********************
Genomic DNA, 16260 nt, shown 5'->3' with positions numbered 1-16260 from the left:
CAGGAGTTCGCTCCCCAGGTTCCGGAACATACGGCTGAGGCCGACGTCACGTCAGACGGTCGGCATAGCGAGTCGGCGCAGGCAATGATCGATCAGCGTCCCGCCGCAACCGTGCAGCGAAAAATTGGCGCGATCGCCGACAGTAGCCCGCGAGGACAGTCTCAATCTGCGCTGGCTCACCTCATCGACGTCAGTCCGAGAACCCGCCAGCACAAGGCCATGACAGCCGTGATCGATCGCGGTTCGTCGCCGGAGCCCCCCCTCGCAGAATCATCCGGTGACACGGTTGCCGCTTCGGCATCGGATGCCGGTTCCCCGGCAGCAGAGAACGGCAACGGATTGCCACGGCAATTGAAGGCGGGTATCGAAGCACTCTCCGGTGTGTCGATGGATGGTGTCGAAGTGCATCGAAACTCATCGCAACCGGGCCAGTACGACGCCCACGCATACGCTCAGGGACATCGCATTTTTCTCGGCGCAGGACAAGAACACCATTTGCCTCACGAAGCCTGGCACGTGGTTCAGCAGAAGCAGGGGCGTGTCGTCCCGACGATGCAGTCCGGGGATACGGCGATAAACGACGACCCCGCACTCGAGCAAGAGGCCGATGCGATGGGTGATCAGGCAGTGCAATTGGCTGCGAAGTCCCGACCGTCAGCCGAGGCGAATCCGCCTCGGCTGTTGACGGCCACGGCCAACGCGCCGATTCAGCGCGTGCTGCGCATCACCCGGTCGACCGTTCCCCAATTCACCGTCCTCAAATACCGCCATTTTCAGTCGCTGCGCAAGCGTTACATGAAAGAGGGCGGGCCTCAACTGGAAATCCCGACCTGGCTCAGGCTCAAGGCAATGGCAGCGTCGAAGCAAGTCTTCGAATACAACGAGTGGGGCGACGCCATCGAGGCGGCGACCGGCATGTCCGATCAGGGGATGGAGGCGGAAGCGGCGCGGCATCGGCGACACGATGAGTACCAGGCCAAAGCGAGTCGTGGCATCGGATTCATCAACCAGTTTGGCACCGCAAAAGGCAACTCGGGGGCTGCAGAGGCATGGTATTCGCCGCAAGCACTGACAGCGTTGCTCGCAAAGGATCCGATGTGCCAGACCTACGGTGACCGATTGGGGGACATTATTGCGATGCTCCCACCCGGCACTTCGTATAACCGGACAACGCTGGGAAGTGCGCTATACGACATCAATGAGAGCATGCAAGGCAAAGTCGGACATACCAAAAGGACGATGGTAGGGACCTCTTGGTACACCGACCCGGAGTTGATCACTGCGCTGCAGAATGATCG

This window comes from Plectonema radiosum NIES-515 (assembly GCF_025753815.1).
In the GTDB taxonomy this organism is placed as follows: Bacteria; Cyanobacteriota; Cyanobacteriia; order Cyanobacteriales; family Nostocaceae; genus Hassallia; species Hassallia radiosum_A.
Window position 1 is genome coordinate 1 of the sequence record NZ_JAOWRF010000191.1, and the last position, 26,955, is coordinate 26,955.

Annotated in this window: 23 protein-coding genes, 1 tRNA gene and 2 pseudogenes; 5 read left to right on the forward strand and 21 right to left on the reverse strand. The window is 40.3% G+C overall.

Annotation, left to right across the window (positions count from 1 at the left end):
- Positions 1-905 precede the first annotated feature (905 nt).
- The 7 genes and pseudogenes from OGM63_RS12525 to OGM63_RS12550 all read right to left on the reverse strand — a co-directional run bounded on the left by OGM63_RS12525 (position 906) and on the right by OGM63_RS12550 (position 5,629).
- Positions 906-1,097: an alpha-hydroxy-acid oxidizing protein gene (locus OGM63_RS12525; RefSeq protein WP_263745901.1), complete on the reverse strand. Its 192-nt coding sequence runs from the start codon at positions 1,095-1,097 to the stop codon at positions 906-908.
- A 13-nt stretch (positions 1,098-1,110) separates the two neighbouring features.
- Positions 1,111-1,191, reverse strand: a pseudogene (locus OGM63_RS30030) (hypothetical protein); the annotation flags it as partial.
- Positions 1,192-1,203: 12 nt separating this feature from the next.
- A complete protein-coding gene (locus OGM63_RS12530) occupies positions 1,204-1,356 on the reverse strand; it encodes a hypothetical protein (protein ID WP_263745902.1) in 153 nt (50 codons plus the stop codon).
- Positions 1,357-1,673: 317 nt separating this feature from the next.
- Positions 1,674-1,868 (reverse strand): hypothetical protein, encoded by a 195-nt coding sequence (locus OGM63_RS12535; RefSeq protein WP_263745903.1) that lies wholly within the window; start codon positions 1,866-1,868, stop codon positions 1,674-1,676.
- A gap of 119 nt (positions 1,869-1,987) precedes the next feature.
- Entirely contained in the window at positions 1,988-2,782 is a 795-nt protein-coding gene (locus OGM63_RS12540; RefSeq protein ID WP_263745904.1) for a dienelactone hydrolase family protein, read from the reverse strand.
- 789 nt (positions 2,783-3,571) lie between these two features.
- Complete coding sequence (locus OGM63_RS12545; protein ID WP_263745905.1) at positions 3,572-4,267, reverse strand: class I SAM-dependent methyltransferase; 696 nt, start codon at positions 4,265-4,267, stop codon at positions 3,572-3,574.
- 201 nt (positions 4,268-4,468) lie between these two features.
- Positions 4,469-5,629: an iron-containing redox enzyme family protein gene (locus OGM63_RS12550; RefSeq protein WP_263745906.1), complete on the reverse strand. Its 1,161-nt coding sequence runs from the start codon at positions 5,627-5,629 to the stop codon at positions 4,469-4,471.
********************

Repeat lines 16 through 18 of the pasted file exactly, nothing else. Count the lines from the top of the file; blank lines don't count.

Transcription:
- Positions 1,674-1,868 (reverse strand): hypothetical protein, encoded by a 195-nt coding sequence (locus OGM63_RS12535; RefSeq protein WP_263745903.1) that lies wholly within the window; start codon positions 1,866-1,868, stop codon positions 1,674-1,676.
- A gap of 119 nt (positions 1,869-1,987) precedes the next feature.
- Entirely contained in the window at positions 1,988-2,782 is a 795-nt protein-coding gene (locus OGM63_RS12540; RefSeq protein ID WP_263745904.1) for a dienelactone hydrolase family protein, read from the reverse strand.